No. 74 Queenhythe Volunteers


1720: Blome’s Map of Cripplegate Ward. Underlying image courtesy of British Library Crace Collection. © British Library Board; Maps Crace Port. 8.21. (ANNOTATION added by Iain Laird 10th October 2022).

A SERGEANT with ARMS ADVANCED ((see original 1799 description below)
Queenhithe is a small and ancient ward of the City of London, situated by the River Thames and to the south of St. Paul’s Cathedral. (See map attached – click on it to expand). The Millennium Bridge crosses into the City at Queenhithe.  Queenhithe is also the name of the ancient, but now disused, dock and a minor street, which runs along that dock, both of which are within the ward.  The ward’s name derives from the “Queen’s Dock”, or “Queen’s Quay”, which was probably a Roman dock (or small harbour). The dock existed during the period when the Wessex king, Alfred the Great, re-established the City of London, circa 886 AD. It only became “Queenhithe” (spelt archaically as “Queenhythe”) when Matilda, wife of King Henry I, was granted duties on goods landed there. The Queenhithe dock remains today, but has long fallen out of use and is heavily silted up (being tidal). Queenhithe harbour was used for importing corn into London and continued to be in use into the 20th century, by the fur and tanning trades. Being upstream of London Bridge, however, meant that large sea-going sailing ships could no longer safely reach the dock from the sea. King Charles II landed at Queenhithe during the Great Fire of London in September 1666 to view the extent of the destruction and assist in the firefighting.  The dock, including the wharf walls and adjacent street, was designated a Scheduled Ancient Monument in 1973; it is the only surviving inlet on the modern City’s waterfront. Its walls have been re-strengthened, as part of London’s flood defences. Bombing in the Blitz destroyed approximately three-quarters of the ward’s buildings: the only listed buildings are St Benet Paul’s Wharf Church, and the tower of the former St Mary Somerset Church.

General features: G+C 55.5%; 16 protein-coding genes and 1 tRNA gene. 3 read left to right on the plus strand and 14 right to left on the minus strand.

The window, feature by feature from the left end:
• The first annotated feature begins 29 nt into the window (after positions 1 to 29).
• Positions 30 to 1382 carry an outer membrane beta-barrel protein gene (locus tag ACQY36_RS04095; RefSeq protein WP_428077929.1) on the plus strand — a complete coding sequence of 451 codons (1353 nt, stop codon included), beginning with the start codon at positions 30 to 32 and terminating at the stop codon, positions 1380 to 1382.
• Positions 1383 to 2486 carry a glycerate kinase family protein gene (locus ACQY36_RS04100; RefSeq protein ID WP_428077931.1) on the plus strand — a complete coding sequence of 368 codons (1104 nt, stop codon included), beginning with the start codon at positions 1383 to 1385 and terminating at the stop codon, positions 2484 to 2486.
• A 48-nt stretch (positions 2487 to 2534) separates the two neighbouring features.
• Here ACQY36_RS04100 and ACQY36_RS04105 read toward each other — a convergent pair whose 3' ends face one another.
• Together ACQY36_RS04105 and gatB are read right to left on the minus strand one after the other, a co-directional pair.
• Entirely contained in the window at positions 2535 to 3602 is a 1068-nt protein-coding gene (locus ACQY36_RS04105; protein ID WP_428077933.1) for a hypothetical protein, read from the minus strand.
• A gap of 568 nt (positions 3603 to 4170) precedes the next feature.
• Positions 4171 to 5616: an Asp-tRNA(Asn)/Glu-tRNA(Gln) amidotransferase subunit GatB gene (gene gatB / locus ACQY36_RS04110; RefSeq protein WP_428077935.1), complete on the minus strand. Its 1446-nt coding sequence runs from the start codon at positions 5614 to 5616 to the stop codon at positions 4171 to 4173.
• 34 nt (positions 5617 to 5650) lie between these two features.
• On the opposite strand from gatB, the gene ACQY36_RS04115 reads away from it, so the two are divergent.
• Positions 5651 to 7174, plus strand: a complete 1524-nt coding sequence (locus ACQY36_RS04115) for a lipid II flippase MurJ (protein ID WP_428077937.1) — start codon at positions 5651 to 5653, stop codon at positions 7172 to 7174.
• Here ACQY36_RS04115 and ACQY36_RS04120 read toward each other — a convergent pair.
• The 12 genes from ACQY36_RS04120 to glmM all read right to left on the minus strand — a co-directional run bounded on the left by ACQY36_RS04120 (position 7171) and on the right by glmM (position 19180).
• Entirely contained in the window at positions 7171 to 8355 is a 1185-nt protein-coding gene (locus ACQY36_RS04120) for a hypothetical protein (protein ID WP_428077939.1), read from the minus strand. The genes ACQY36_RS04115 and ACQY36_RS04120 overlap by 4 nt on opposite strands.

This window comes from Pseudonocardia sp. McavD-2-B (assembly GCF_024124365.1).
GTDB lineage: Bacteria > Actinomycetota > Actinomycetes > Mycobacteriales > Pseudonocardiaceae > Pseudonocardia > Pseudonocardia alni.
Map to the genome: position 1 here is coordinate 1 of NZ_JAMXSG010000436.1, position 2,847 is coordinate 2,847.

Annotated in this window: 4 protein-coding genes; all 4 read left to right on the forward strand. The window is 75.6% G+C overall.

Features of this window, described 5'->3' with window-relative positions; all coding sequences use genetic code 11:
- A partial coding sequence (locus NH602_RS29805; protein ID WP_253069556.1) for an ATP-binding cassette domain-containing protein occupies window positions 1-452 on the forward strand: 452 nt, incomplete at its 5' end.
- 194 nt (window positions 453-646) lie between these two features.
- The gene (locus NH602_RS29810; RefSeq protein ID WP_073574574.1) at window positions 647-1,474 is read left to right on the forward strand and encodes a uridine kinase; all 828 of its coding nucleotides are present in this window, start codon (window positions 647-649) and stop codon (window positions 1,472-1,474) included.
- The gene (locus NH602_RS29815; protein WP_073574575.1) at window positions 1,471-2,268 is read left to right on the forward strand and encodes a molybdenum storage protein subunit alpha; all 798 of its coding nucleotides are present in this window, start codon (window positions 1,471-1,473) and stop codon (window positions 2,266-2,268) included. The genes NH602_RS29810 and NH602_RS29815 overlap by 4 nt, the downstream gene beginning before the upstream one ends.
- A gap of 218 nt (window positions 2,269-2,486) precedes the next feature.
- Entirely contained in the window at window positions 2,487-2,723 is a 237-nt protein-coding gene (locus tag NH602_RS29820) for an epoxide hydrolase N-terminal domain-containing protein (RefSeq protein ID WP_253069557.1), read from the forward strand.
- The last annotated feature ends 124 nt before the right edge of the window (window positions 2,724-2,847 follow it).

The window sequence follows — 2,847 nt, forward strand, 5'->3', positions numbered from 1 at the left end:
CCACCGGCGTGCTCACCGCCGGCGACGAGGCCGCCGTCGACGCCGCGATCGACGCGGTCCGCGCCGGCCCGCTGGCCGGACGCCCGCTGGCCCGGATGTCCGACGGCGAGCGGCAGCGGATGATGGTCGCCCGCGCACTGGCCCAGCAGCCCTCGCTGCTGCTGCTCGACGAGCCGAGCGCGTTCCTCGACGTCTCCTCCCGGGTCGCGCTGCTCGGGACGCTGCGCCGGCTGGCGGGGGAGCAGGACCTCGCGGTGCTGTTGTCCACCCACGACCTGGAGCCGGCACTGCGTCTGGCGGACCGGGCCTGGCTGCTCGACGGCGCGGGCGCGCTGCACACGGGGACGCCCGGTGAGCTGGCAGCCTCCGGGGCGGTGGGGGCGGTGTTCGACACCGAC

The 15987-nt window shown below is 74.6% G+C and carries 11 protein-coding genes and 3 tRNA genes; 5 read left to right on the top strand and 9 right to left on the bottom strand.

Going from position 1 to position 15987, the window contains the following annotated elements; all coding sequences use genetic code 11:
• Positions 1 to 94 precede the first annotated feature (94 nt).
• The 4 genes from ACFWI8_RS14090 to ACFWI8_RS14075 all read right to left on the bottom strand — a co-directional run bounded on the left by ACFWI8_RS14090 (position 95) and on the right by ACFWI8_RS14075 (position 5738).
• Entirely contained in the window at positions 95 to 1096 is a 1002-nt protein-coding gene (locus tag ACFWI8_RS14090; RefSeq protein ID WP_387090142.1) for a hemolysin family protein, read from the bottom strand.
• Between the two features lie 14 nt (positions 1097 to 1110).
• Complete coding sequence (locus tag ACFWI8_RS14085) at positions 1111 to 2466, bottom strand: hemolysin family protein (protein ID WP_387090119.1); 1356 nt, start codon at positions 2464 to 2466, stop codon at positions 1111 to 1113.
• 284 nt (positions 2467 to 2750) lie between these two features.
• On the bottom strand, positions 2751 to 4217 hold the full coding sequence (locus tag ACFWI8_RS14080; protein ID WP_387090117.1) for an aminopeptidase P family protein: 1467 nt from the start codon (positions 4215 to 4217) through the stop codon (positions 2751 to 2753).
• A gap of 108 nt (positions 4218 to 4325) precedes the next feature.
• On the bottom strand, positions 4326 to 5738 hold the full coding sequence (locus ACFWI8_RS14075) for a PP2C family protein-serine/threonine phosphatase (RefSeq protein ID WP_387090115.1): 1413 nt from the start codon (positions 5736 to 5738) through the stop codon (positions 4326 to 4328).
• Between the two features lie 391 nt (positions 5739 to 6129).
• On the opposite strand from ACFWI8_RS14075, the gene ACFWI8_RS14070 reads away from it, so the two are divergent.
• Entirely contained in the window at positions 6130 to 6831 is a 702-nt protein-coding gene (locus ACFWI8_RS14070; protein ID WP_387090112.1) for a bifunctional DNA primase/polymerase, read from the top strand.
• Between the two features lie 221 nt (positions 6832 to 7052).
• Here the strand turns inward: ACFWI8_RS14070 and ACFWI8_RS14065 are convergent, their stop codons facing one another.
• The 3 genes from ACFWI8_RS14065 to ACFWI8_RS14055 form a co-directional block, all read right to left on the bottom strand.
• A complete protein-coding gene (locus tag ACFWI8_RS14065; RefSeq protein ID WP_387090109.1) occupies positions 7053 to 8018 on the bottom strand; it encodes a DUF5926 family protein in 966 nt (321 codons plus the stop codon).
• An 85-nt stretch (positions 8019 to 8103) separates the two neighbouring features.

A key sequence of the 1951 comedy The Lavender Hill Mob used Queenhithe as a location for filming: Mr. Holland, played by Alec Guinness, can be seen falling from a wharf into the Thames and being rescued by two actors dressed as police officers.

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Original Description of the unit from 1798:
THIS Corps of Volunteers was formed the 7th of July 1798, and commissioned to protect the general Security of Peace and Property within the  City of London. It consists of one Company of 50 Privates, joined with  Temple Bar, Guildhall, and Cordwainer’s Associations. They have Colours,  presented by the Lady of Alderman Skinner, in the Church of St. Nicholas  Olave, the 12th of December 1798. Their head Quarters, Bridewell; and  their Committee chosen out of the Body military.
Captain, John Hancock.  Lieutenant, John William Goss; Ensign, Edward Lewis.
Helmets; on a Label, QUEENHYTHE VOLUNTEERS.  Ornament on right side under the Crown, QUEENHYTHE VOLUNTEERS.  Breastplate, oval;  H. V. with a Crown.  Cartouch Box; a Star, gilt.  Whole Guitars, and Half

Additional information

Weight 0.0121 kg
Dimensions 25.5 × 32.5 cm


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